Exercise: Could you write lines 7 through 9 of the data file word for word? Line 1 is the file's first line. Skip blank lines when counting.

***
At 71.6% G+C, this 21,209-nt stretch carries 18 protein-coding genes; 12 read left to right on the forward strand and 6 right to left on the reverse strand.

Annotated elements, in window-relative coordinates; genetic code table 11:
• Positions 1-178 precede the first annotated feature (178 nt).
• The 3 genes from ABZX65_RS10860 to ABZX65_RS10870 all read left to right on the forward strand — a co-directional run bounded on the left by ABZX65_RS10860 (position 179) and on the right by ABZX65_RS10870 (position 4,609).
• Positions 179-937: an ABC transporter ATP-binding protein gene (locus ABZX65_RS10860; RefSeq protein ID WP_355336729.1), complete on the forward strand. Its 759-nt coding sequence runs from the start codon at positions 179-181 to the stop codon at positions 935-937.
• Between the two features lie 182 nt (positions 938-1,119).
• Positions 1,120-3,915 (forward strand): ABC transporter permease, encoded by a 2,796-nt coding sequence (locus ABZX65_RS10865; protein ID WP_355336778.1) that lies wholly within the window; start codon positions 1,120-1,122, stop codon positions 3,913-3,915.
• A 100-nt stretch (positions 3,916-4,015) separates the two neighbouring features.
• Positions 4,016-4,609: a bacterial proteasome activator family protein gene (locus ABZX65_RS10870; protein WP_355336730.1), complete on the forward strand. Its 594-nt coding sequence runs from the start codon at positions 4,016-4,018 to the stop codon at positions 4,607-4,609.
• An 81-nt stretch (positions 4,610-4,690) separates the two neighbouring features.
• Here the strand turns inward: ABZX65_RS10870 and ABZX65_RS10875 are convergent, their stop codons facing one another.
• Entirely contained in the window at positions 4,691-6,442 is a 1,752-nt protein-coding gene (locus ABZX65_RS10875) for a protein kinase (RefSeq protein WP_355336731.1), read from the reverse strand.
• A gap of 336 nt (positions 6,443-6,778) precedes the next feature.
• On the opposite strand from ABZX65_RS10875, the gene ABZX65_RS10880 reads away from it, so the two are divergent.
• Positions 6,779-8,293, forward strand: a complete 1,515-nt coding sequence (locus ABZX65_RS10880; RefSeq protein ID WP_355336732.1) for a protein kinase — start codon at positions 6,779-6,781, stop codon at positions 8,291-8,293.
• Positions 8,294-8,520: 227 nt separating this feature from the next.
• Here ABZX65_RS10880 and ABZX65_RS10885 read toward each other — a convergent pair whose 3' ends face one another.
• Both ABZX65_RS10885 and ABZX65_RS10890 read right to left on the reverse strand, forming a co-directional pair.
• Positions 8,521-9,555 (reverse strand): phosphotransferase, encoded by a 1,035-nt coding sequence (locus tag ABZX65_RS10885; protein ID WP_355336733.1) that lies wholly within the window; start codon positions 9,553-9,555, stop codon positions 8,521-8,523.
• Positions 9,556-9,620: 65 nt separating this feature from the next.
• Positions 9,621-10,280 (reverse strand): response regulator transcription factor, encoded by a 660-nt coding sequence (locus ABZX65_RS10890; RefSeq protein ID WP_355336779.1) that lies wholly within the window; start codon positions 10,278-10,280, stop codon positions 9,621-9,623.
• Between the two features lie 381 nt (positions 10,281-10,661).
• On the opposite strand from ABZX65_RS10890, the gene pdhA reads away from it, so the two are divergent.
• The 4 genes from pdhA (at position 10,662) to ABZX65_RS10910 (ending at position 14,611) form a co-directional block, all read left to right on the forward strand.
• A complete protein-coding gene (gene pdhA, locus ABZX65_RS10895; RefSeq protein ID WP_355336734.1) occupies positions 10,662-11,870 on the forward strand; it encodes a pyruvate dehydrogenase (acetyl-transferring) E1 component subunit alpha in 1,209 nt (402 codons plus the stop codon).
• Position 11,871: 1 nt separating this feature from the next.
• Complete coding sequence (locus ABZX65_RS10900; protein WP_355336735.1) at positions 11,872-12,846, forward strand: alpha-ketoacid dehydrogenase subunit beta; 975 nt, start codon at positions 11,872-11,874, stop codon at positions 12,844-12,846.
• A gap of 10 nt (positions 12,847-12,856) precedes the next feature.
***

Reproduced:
• Positions 1,120-3,915 (forward strand): ABC transporter permease, encoded by a 2,796-nt coding sequence (locus ABZX65_RS10865; protein ID WP_355336778.1) that lies wholly within the window; start codon positions 1,120-1,122, stop codon positions 3,913-3,915.
• A 100-nt stretch (positions 3,916-4,015) separates the two neighbouring features.
• Positions 4,016-4,609: a bacterial proteasome activator family protein gene (locus ABZX65_RS10870; protein WP_355336730.1), complete on the forward strand. Its 594-nt coding sequence runs from the start codon at positions 4,016-4,018 to the stop codon at positions 4,607-4,609.